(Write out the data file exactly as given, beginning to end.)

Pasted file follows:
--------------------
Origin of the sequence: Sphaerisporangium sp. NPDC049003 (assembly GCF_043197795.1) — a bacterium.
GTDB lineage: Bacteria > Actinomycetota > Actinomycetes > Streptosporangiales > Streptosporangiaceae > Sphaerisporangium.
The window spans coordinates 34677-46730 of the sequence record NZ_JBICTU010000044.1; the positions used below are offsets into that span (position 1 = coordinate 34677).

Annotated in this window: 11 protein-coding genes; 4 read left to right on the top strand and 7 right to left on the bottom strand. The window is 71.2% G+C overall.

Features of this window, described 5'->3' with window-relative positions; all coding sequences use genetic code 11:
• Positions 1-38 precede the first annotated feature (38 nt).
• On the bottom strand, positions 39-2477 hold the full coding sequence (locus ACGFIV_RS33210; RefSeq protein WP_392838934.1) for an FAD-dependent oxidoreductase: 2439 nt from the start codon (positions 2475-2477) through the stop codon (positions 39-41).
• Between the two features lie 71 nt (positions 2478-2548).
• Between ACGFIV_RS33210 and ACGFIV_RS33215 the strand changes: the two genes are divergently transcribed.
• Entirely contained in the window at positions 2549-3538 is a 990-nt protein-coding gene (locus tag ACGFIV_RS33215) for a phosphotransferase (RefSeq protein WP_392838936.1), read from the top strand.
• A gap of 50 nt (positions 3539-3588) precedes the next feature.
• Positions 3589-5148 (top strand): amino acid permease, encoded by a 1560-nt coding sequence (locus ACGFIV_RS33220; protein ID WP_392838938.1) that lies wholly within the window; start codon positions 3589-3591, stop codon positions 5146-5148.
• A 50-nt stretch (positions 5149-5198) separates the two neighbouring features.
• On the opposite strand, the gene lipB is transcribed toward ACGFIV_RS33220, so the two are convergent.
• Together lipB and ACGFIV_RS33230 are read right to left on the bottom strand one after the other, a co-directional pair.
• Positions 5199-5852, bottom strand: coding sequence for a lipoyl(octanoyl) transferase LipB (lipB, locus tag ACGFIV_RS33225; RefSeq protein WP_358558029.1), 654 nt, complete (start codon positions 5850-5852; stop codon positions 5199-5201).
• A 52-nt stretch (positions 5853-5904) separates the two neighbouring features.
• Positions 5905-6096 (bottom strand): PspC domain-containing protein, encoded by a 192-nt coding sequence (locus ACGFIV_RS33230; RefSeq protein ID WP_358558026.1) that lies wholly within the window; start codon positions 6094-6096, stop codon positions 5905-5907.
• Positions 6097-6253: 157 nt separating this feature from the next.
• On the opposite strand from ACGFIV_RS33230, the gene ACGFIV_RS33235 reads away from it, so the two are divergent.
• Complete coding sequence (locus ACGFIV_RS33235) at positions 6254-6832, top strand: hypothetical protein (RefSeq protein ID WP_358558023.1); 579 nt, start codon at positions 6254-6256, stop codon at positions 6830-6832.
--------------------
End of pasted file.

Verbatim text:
Origin of the sequence: Sphaerisporangium sp. NPDC049003 (assembly GCF_043197795.1) — a bacterium.
GTDB lineage: Bacteria > Actinomycetota > Actinomycetes > Streptosporangiales > Streptosporangiaceae > Sphaerisporangium.
The window spans coordinates 34677-46730 of the sequence record NZ_JBICTU010000044.1; the positions used below are offsets into that span (position 1 = coordinate 34677).

Annotated in this window: 11 protein-coding genes; 4 read left to right on the top strand and 7 right to left on the bottom strand. The window is 71.2% G+C overall.

Features of this window, described 5'->3' with window-relative positions; all coding sequences use genetic code 11:
• Positions 1-38 precede the first annotated feature (38 nt).
• On the bottom strand, positions 39-2477 hold the full coding sequence (locus ACGFIV_RS33210; RefSeq protein WP_392838934.1) for an FAD-dependent oxidoreductase: 2439 nt from the start codon (positions 2475-2477) through the stop codon (positions 39-41).
• Between the two features lie 71 nt (positions 2478-2548).
• Between ACGFIV_RS33210 and ACGFIV_RS33215 the strand changes: the two genes are divergently transcribed.
• Entirely contained in the window at positions 2549-3538 is a 990-nt protein-coding gene (locus tag ACGFIV_RS33215) for a phosphotransferase (RefSeq protein WP_392838936.1), read from the top strand.
• A gap of 50 nt (positions 3539-3588) precedes the next feature.
• Positions 3589-5148 (top strand): amino acid permease, encoded by a 1560-nt coding sequence (locus ACGFIV_RS33220; protein ID WP_392838938.1) that lies wholly within the window; start codon positions 3589-3591, stop codon positions 5146-5148.
• A 50-nt stretch (positions 5149-5198) separates the two neighbouring features.
• On the opposite strand, the gene lipB is transcribed toward ACGFIV_RS33220, so the two are convergent.
• Together lipB and ACGFIV_RS33230 are read right to left on the bottom strand one after the other, a co-directional pair.
• Positions 5199-5852, bottom strand: coding sequence for a lipoyl(octanoyl) transferase LipB (lipB, locus tag ACGFIV_RS33225; RefSeq protein WP_358558029.1), 654 nt, complete (start codon positions 5850-5852; stop codon positions 5199-5201).
• A 52-nt stretch (positions 5853-5904) separates the two neighbouring features.
• Positions 5905-6096 (bottom strand): PspC domain-containing protein, encoded by a 192-nt coding sequence (locus ACGFIV_RS33230; RefSeq protein ID WP_358558026.1) that lies wholly within the window; start codon positions 6094-6096, stop codon positions 5905-5907.
• Positions 6097-6253: 157 nt separating this feature from the next.
• On the opposite strand from ACGFIV_RS33230, the gene ACGFIV_RS33235 reads away from it, so the two are divergent.
• Complete coding sequence (locus ACGFIV_RS33235) at positions 6254-6832, top strand: hypothetical protein (RefSeq protein ID WP_358558023.1); 579 nt, start codon at positions 6254-6256, stop codon at positions 6830-6832.